- Abolitionism (animal rights)
Abolitionism within the
animal rights movementis a movement that seeks to abolish animal exploitation. The abolitionists' objective is to secure a legal and moral paradigm shift, whereby animals are no longer regarded as property to be used or exploited. Nothing about abolitionism implies that certain tactics are to be favored. However, a vocal contingent of abolitionists prefer nonviolent vegan advocacy.
Abolitionism Versus Welfarism
Though not strictly a part of the definition of abolitionism, abolitionists often promote the idea that the legal ownership of animals must be abolished "before" animal suffering can be substantially reduced. This abolitionist position claims that focusing on
animal welfarenot only fails to challenge animal suffering, but may actually prolong it by making the exercise of property rights over animals appear more attractive.
The most prominent of the abolitionist writers is
Gary Francione, professor of law and philosophy at Rutgers School of Law-Newark. He refers to animal rightsgroups who seek to change the way animals are valued by pursuing welfare concerns, such as People for the Ethical Treatment of Animals, as the "new welfarists," arguing that their intervention risks making the public feel more comfortable about its use of animals. [Francione, Gary. "Rain Without thunder: the Ideology of the Animal Rights Movement", 1996.] Francione's position is that there is, in fact, no animal rights movement in the United States.Hall, Lee. [http://www.friendsofanimals.org/programs/animal-rights/interview-with-gary-francione.html "An Interview with Professor Gary L. Francione"] , Friends of Animals, accessed February 25, 2008.]
Other notable abolitionists include Bob and
Jenna Torres, who broadcast their abolitionist views in their podcast, Vegan Freak Radio, and in their two books.
Though many in the animal rights movement seek to abolish the exploitation of animals and/or the property status of animals, they may not call themselves Abolitionists, partly because the term "abolition" has become synonymous with "divisive." Some consider vocal abolitionists, such as Gary Francione, who are critical of animal welfare reforms to be more divisive than productive. For example, Nathan Nobis wrote, "My sense is that the disagreements between Francione and others are not as deep or 'philosophical' as I suspect he thinks they are: for a large part, they are empirical disputes about the efficacy of campaign tactics. He is often divisive when there is no disagreement [...] His recognizing this would only improve his relations with and influence on other animal advocates."Nobis, Nathan [http://mail.rochester.edu/~nobs/francione.html "should animal rights advocates not work for reforms of the animal exploitation industries?"] , Friends of Animals, accessed September 23, 2008.]
Steven M. Wise
* [http://www.abolitionistapproach.com/ "Animal Rights: The Abolitionist Approach"] , Gary Francione's website.
*Francione, Gary. "Introduction to Animal Rights: Your Child or the Dog?", 2000.
*Francione, Gary. "Rain Without thunder: the Ideology of the Animal Rights Movement", 1996.
*Francione, Gary. "Animals, Property, and the Law", 1995.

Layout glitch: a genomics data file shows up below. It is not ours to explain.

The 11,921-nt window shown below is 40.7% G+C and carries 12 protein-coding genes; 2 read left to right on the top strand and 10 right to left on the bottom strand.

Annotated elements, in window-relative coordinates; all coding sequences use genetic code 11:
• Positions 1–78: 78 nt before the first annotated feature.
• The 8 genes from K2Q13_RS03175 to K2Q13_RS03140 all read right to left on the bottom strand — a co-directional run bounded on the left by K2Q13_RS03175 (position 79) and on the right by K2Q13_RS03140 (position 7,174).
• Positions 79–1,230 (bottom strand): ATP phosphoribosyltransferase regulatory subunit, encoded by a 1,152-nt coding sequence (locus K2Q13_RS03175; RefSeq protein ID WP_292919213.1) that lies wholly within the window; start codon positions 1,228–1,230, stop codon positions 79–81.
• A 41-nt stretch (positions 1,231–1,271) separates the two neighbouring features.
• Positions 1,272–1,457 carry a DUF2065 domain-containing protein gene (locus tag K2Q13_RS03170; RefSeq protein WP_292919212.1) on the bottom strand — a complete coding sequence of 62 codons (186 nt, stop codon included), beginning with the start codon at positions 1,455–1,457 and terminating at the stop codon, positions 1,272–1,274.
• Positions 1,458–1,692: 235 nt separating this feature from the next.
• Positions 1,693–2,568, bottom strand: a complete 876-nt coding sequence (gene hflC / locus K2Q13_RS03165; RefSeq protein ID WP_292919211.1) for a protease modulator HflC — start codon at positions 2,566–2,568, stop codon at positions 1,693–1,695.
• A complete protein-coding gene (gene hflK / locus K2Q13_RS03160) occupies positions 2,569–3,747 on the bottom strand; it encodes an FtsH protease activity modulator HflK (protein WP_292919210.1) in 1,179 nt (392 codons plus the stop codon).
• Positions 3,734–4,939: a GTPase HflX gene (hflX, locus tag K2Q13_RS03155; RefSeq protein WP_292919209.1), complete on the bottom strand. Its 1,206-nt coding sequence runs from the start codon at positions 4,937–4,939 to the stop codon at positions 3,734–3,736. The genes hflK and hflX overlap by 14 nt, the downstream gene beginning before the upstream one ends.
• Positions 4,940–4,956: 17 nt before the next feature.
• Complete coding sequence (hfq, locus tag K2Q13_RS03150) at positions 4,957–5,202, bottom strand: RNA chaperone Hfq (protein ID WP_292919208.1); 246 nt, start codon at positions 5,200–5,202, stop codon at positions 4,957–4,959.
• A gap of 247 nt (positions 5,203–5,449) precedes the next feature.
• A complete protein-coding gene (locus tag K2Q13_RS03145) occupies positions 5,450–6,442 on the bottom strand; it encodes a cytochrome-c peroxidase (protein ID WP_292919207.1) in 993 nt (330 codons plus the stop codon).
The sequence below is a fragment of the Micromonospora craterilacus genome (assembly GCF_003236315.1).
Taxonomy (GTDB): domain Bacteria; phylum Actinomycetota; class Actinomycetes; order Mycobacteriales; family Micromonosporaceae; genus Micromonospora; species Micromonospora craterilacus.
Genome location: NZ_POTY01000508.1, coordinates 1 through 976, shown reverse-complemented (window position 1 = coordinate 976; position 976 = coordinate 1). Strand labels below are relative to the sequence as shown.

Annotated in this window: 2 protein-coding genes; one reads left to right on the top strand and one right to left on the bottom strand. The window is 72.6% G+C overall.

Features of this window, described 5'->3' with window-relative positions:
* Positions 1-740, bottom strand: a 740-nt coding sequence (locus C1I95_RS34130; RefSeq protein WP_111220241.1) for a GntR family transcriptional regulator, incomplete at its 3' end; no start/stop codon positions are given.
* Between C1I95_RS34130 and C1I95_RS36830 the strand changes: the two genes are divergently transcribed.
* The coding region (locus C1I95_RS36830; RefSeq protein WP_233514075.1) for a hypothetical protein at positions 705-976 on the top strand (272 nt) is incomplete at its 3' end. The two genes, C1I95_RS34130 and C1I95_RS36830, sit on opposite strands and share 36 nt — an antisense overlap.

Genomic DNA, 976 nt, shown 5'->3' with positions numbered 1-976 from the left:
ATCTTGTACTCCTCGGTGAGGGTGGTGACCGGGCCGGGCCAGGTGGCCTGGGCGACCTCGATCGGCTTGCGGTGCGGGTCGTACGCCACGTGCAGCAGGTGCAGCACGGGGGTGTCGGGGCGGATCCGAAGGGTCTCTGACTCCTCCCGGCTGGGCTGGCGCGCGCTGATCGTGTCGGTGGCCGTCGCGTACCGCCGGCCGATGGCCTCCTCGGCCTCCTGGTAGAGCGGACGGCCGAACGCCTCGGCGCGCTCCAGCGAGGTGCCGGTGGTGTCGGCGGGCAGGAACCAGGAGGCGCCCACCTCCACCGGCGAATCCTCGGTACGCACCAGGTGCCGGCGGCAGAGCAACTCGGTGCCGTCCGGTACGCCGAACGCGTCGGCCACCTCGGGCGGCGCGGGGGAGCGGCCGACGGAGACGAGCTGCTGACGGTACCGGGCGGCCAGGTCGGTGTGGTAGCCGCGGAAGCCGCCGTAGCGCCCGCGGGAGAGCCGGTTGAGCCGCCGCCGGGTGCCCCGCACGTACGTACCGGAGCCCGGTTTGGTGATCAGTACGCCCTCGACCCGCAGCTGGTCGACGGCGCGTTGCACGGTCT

*Torres, Bob. "Making a Killing: the Political Economy of Animal Rights", 2007.
Wikimedia Foundation. 2010.
Look at other dictionaries:
Animal rights — advocates propose that animals be viewed as persons, not property. Description Animals are members of the moral community … Wikipedia
Animal Rights Militia — The Animal Rights Militia (ARM) is a name used by animal rights activists that are willing to engage in direct action that might endanger human life. TOC PhilosophyNo guidelinesUnlike other militant animal rights activists that advocate violence … Wikipedia
Massachusetts Animal Rights Coalition — The Massachusetts Animal Rights Coalition, or MARC, is a nonprofit volunteer run animal rights organization based in Massachusetts. MARC is the largest and most active animal rights group in Massachusetts and operates as a tax exempt 501(c)(3)… … Wikipedia
Justice Department (animal rights) — The Justice Department was founded in the United Kingdom in 1993 by animal rights activists who declared they were willing to use violence against their opponents. The name has also been used in the United States and has claimed responsibility… … Wikipedia
Abolitionism (disambiguation) — *Abolitionism, the movement to end human slavery. *Abolitionism (animal rights), the movement to end the property status of animals. *Abolitionism (bioethics), the use of biotechnology to eliminate involuntary sentient suffering.ee also*Abolition … Wikipedia
Animal liberation (disambiguation) — Animal liberation may refer to:*Abolitionism (animal rights) *Animal Liberation (book) *Animal Liberation Front *Animal liberation movement *Animal rights … Wikipedia
Animal protectionism — is a position within the animal rights movement that favors incremental change in pursuit of non human animal interests. It is contrasted with abolitionism, the position that human beings have no moral right to use animals, and ought to have no… … Wikipedia
Animal testing — A white Wistar lab rat Description Around 50–100 million vertebrate animals are used in experiments annually. Subjects Animal testing, scien … Wikipedia
Animal Liberation Leagues — were a network of animal rights organizations active in the UK in the 1980s. Whereas the Animal Liberation Front specialized in clandestine activity, mainly masked, at night, and involving small numbers of people, the Animal Liberation Leagues… … Wikipedia
Animal Aid — logo Animal Aid, founded in 1977, is a British animal rights organisation. The group campaigns peacefully against all forms of animal abuse and promotes a cruelty free lifestyle. It also investigates and exposes animal cruelty. Animal Aid… … Wikipedia